Violence against women living with HIV: a cross sectional study in Nepal.

Authors: Aryal, N., Regmi, P. and Mudwari, N.

Editors: Dunning, T.

http://eprints.bournemouth.ac.uk/22443/

Journal: Global journal of health science

Volume: 4

Issue: 3

Publisher: Canadian Center of Science and Education

Background: Violence against Women (VAW) and Human Immunodeficiency Virus (HIV) both constitute major public health issues and there is an increasing evidence of their intersection. Data are sparse on the intersection of VAW and HIV in South Asia region. We aimed to identify different forms and magnitude of violence incurred by women living with HIV, and analyse causes and consequences. Methods: A cross-sectional study was conducted among 43 HIV positive women in three districts of Nepal, in the period of March-May 2008. Data was collected through semi-structured interview questionnaire. Results: The vast majority of the participants (93.02%) had suffered from at least one form of the violence. The prevalence of violence rose up sharply after being diagnosed with HIV positive than before (93.02% vs.53.5%). Forty-five percent of the participants reported their husbands being main perpetrator of violence. Self-humiliation and health and treatment problem were the major consequences of violence as reported by 90% and 77.5% of the participants respectively. Conclusion: Violence was observed to be highly prevalent among women living with HIV in Nepal. Further larger and nationally representative researches are imperative to better understand the cross-section between VAW and HIV. Our finding recommends to prioritizing programs on social aspects of HIV such as violence.

This data was imported from PubMed:

Authors: Aryal, N., Regmi, P.R. and Mudwari, N.R.

http://eprints.bournemouth.ac.uk/22443/

Journal: Glob J Health Sci

Volume: 4

Issue: 3

Pages: 117-125

ISSN: 1916-9736

DOI: 10.5539/gjhs.v4n3p117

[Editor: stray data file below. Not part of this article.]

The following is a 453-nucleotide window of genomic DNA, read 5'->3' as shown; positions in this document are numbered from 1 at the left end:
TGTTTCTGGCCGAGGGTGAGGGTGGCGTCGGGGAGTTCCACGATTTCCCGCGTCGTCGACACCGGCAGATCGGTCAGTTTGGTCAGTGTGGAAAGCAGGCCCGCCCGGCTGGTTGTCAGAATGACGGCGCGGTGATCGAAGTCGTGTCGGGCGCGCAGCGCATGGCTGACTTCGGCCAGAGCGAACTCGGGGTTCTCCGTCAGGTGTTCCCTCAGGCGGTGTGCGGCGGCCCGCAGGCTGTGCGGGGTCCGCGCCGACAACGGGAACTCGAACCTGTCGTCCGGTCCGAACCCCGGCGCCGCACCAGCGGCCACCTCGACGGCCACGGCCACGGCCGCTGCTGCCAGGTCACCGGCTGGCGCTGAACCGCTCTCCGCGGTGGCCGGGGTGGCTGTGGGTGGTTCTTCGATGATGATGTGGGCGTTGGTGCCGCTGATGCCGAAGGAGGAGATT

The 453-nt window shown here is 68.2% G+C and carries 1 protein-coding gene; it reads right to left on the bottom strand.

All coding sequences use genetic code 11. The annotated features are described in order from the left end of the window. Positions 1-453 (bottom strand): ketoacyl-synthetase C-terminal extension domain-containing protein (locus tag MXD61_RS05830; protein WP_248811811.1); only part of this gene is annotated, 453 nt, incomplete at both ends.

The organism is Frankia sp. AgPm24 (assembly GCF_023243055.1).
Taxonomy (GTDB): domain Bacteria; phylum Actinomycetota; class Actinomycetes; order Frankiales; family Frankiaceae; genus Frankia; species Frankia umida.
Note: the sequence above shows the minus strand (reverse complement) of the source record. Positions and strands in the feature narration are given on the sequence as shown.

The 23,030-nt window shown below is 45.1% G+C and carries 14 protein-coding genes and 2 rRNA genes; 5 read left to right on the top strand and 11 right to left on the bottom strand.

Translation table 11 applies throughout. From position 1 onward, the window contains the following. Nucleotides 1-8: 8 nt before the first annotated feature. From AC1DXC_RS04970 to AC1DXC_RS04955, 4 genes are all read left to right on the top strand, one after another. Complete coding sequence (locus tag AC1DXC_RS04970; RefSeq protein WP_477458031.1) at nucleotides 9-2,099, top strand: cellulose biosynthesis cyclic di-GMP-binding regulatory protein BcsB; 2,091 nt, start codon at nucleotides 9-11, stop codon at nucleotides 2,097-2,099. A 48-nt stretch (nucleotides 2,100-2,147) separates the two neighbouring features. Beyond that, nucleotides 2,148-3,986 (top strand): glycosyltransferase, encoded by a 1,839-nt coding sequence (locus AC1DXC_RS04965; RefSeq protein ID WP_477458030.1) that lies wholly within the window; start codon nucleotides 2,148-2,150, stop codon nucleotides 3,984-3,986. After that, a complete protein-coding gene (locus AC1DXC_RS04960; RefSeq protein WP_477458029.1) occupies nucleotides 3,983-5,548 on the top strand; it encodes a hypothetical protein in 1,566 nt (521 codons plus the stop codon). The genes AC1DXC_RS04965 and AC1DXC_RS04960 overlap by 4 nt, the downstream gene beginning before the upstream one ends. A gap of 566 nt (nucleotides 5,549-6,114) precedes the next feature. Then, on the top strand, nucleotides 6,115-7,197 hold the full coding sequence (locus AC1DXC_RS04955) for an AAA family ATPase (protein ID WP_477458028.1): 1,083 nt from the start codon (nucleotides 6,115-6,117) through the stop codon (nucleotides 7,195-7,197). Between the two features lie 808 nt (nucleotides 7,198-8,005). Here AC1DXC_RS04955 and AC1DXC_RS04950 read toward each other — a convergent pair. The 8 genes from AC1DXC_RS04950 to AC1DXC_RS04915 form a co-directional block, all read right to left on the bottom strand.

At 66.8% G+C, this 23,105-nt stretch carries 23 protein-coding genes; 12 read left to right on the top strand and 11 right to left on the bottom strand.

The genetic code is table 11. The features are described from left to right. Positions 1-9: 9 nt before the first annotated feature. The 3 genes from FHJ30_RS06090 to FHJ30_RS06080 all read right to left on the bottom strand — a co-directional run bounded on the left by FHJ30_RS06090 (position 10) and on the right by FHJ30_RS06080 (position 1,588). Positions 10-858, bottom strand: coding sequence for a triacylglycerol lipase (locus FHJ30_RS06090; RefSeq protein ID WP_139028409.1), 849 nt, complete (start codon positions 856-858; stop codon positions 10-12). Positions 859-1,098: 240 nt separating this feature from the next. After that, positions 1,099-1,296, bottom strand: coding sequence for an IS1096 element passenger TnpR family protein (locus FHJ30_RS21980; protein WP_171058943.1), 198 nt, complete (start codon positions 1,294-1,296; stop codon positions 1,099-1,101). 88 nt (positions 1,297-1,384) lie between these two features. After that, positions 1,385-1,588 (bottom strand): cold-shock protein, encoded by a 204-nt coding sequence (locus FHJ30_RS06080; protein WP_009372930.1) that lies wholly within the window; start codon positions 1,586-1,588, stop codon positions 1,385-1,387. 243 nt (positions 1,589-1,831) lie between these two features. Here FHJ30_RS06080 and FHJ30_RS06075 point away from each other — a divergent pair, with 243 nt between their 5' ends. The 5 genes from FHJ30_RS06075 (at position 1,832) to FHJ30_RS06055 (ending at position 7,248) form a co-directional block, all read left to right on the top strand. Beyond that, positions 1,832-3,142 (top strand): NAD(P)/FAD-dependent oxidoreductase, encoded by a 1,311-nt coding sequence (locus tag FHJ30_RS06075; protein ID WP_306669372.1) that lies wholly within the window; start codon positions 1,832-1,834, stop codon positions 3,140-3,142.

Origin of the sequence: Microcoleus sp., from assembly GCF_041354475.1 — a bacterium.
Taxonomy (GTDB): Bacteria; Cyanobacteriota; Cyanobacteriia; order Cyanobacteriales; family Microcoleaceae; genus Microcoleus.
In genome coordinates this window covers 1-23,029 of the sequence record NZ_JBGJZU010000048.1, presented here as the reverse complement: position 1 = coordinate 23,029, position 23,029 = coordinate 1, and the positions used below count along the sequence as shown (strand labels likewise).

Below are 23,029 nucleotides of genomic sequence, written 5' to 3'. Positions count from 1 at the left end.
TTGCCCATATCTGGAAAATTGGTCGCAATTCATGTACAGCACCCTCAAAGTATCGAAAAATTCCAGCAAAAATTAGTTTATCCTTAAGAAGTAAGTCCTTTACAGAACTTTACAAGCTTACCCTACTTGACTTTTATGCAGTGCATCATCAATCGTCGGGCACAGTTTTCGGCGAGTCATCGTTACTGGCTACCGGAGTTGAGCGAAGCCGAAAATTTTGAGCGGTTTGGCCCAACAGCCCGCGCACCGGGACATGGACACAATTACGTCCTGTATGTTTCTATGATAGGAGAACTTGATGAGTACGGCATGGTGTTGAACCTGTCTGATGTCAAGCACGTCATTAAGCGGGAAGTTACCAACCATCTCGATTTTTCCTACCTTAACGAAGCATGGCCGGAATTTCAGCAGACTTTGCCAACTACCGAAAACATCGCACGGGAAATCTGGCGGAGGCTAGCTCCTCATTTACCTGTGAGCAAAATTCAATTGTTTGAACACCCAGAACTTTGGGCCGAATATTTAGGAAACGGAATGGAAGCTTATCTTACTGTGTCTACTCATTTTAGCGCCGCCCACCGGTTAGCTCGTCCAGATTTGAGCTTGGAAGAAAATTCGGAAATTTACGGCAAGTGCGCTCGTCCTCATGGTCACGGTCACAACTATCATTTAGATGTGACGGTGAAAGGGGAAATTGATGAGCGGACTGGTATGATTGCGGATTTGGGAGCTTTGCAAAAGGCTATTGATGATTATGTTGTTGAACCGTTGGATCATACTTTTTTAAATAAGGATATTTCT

BACKGROUND: Violence against Women (VAW) and Human Immunodeficiency Virus (HIV) both constitute major public health issues and there is an increasing evidence of their intersection. Data are sparse on the intersection of VAW and HIV in South Asia region. We aimed to identify different forms and magnitude of violence incurred by women living with HIV, and analyse causes and consequences. METHODS: A cross-sectional study was conducted among 43 HIV positive women in three districts of Nepal, in the period of March-May 2008. Data was collected through semi-structured interview questionnaire. RESULTS: The vast majority of the participants (93.02%) had suffered from at least one form of the violence. The prevalence of violence rose up sharply after being diagnosed with HIV positive than before (93.02% vs.53.5%). Forty-five percent of the participants reported their husbands being main perpetrator of violence. Self-humiliation and health and treatment problem were the major consequences of violence as reported by 90% and 77.5% of the participants respectively. CONCLUSION: Violence was observed to be highly prevalent among women living with HIV in Nepal. Further larger and nationally representative researches are imperative to better understand the cross-section between VAW and HIV. Our finding recommends to prioritizing programs on social aspects of HIV such as violence.

This data was imported from Scopus:

Authors: Aryal, N., Regmi, P.R. and Mudwari, N.R.

http://eprints.bournemouth.ac.uk/22443/

Journal: Global journal of health science

Volume: 4

Issue: 3

Pages: 117-125

ISSN: 1916-9736

DOI: 10.5539/gjhs.v4n3p117

Violence against Women (VAW) and Human Immunodeficiency Virus (HIV) both constitute major public health issues and there is an increasing evidence of their intersection. Data are sparse on the intersection of VAW and HIV in South Asia region. We aimed to identify different forms and magnitude of violence incurred by women living with HIV, and analyse causes and consequences. A cross-sectional study was conducted among 43 HIV positive women in three districts of Nepal, in the period of March-May 2008. Data was collected through semi-structured interview questionnaire. The vast majority of the participants (93.02%) had suffered from at least one form of the violence. The prevalence of violence rose up sharply after being diagnosed with HIV positive than before (93.02% vs.53.5%). Forty-five percent of the participants reported their husbands being main perpetrator of violence. Self-humiliation and health and treatment problem were the major consequences of violence as reported by 90% and 77.5% of the participants respectively. Violence was observed to be highly prevalent among women living with HIV in Nepal. Further larger and nationally representative researches are imperative to better understand the cross-section between VAW and HIV. Our finding recommends to prioritizing programs on social aspects of HIV such as violence.

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